The Marshall Tucker Band came together as a young, hungry, and quite driven six-piece outfit in Spartanburg, South Carolina in 1972, having duly baptized themselves with the name of a blind piano tuner after they found it inscribed on a key to their original rehearsal space — and they’ve been in tune with tearing it up on live stages both big and small all across the globe ever since. Plus, the band’s mighty music catalog, consisting of more than 20 studio albums and a score of live releases, has racked up multi-platinum album sales many times over in its wake. A typically rich MTB setlist is bubbling over with a healthy dose of indelible hits like the heartfelt singalong “Heard It in a Love Song,” the insistent pleading of “Can’t You See” (the signature tune of MTB’s late co-founding lead guitarist and then-principal songwriter Toy Caldwell), the testifying travelogue warning of “Fire on the Mountain,” the wanderlust gallop of “Long Hard Ride,” and the unquenchable yearning pitch of “Ramblin’,” to name but a few. (See, we can hear you singing along to all of them in your head right now as you read this.)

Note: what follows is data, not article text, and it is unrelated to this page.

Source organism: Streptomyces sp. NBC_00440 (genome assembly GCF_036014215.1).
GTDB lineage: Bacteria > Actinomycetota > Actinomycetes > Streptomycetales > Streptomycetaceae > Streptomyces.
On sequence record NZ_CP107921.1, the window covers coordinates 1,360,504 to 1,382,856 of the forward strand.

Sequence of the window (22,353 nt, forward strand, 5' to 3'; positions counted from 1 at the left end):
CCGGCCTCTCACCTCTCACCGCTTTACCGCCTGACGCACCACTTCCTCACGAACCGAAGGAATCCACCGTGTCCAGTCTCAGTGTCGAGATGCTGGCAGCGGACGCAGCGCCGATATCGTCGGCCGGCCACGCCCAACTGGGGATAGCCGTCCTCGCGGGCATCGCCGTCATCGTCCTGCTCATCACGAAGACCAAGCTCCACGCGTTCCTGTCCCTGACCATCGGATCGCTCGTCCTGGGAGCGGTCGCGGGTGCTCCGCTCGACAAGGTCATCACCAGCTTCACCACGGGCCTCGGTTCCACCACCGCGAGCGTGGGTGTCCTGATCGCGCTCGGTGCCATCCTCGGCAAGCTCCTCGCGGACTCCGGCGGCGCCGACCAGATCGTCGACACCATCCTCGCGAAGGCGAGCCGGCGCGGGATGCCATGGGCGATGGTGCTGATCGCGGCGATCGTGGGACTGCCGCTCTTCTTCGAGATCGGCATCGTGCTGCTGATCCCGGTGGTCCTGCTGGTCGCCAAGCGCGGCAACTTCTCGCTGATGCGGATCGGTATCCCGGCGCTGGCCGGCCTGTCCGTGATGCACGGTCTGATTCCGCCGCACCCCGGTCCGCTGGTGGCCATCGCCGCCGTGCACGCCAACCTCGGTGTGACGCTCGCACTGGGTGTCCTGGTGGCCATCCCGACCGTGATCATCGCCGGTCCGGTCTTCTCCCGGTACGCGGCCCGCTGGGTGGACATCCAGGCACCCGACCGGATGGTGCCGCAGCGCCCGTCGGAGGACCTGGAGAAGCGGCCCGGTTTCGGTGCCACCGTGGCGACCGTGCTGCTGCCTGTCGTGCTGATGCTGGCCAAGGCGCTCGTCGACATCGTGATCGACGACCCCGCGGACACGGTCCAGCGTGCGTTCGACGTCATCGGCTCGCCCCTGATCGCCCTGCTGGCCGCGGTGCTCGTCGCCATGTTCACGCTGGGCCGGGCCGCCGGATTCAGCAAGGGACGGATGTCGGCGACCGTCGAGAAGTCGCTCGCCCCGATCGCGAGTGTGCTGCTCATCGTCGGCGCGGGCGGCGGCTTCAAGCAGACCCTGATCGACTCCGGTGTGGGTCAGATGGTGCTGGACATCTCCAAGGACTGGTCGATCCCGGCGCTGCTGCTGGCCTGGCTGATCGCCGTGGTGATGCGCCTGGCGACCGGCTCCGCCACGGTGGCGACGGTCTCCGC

Indeed, the secret ingredient to the ongoing success of The Marshall Tucker Band can be found within a cauldron of musical styles that mixes together equal parts rock, blues, jazz, country, soul, and bluegrass. In essence, it’s this inimitable down-home sonic bouillabaisse that helped make the MTB the first truly progressive Southern band to grace this nation’s airwaves — the proof of which can be found within the gritty grooves and ever-shifting gears of “Take the Highway,” the first song on their self-titled April 1973 debut album on Capricorn Records, The Marshall Tucker Band. “We had the commonality of having all grown up together in
Spartanburg,” explains Gray about his original MTB bandmates, the aforementioned guitar wizard Toy Caldwell and his brother, bassist Tommy Caldwell, alongside rhythm guitarist George McCorkle, drummer Paul T. Riddle, and flautist/saxophonist Jerry Eubanks. “The framework for Marshall Tucker’s music is more like a spaceship than a house,” Gray continues, “because you can look out of a lot of windows and see a variety of things that show where we’ve been and what we’ve done, and how we’ve travelled through time to bring those experiences out in all of our songs.”